As summer tumbles into fall, I find myself again part of the back to school rentrée. When assessing options for intermediate French language instruction, a reflection back on two distinctively different methods helped to aid my decision. By weighing the merits and shortcomings of la Sorbonne against those of Alliance Française, I was able to find my niche in the classroom for another session.
After floundering time away in high school French classes, I entered Paris some years later with little foundation. When autonomous workbooks and computer programs gave few gains I came to realize that I wouldn’t acquire French by simply “sleeping with the dictionary.” No, the matter required professional intervention within the confines of an intensive course.
Skimming the Internet I uncovered a schedule of language and civilization classes offered by the Sorbonne. Immediately I was intrigued by the opportunity to attend a university abound with such history, and I found myself shortly thereafter enrolled in their program.
Located within a few metro stops from la Sorbonne is the Maison des Etudiantes where a majority of the language classes for foreign students are conducted. One by one, we, debutant students, each found our places in rigid chairs, tucking our legs beneath the tables that flanked the ancient interior of our classroom. Little time was allotted to playful introductions. After an exchange of names we dove into the instruction, the routine of which our days would be comprised.
The program moved at a breakneck pace with the majority of each day spent copying notes from the blackboard. Pausing to answer questions and ask students to use her grammar models to implement new vocabulary, Madame Leon rigidly conducted her lessons. When the hour to read fiction from the pages of our textbooks had arrived, the close of the day was near. Amazing was the fact that I found myself able to comprehend her delivery, spoken only in French. A component to her four-hour discourse of grammar was the hour spent with a phonetics teacher. A break for the pen as well as the brain, we parroted back phrases into headsets, only to listen in return to the dissimilarity between our pronunciation and the orthoepy of our model.
Once the train returned me home, the task of digesting the content of each day’s notes was overshadowed by the evening’s devoir, something I came to loathe. Devoir, a word that has multiple translations, can describe a duty or the task of homework, but also means an exercise fait en class, a less confrontational way of titling a test. These lengthy homework assignments were promptly corrected the next morning. After an evening spent in procrastination, I found myself working late into the night for fear of the shame in having to recite the phrase, ”C’est n’est pas fait, my devoir hasn’t been done.”
Throughout the intensive three months dedicated to introductory French, I progressed from answering questions with “Je ne comprends pas, I don’t understand,” to struggling with managing my newfound vocabulary into a comprehendible response. For the first time in France, I began to experience the liberty of being self-sufficient.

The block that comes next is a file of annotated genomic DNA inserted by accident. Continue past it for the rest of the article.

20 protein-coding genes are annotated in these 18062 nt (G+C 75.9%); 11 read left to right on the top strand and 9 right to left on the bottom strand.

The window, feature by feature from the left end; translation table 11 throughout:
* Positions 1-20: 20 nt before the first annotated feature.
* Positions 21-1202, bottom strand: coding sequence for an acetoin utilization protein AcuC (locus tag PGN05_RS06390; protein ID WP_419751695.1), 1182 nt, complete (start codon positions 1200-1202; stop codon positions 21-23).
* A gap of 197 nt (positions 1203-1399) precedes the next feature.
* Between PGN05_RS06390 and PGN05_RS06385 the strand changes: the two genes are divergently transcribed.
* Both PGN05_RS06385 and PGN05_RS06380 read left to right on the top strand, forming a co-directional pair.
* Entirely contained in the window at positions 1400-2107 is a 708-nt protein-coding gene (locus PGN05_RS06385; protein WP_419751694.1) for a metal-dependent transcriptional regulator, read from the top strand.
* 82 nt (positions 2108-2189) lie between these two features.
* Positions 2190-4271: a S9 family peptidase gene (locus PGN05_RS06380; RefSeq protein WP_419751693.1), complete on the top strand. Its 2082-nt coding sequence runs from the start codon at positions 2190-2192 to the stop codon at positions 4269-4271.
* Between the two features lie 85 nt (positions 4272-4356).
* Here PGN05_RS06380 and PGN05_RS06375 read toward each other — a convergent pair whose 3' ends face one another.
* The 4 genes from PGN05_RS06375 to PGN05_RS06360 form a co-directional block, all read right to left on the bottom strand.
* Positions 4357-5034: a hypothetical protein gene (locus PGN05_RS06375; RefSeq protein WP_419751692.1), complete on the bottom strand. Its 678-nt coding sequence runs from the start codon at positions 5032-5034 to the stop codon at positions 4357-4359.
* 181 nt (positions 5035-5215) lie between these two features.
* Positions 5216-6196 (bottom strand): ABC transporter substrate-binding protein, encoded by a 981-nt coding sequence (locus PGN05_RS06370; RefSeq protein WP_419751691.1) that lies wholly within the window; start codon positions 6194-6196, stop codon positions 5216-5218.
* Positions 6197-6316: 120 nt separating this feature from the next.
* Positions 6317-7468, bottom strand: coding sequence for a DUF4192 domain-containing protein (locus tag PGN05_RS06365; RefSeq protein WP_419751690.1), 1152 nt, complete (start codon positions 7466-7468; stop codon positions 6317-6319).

My course at the Sorbonne had come to a close, yet I still felt intimidated speaking French. Though I had advanced to an intermediate niveau, I realized that most of the classroom hours were spent writing. When it was my turn to address the class, it was rare for a sentence to escape in its entirety without being corrected. I lacked the confidence to bavard. Spoken French became my focus for the next group of classes in which I would inscribe, and for this I sought the help of Alliance Française.
From the premier jour, I felt welcomed by the casual climate of the classroom, a stark contrast to my prior experience. Instead of formally addressing our teacher with vous, she asked that we call her tu. Making the distinction of saying you as either vous or tu is the cause of much confusion in the onset. With no rhyme or reason, we moved from one activity to the next, speaking with our neighbors and collaborating to make presentations. There was no monotony and no devoir. The diversity of culture and age present differed from the homogenously young group at the Sorbonne. Also appealing was the calendar of events organized for students that included museum visits and tours of obscure places. I passed six weeks before realizing that the instruction I was paying heavily for was available without charge in the form of conversation. By simply using what I knew I was building confidence, but little more.
Though the academic approach offered by the Sorbonne does not appeal to everyone, it is tailored to give serious students a comprehensive knowledge of French language. At times the technical nature of French grammar proves daunting. You can expect to leave class with a headful only to be accompanied by more devoir, but progress is the reward for your dedication. Those lacking the drive required of a university course will find their calling in the unassuming air of Alliance Française. Positioned on the same boulevard, Raspail, with similar fees of roughly 800 euros per month, the choice between schools is a matter of taste and priority, to each his own.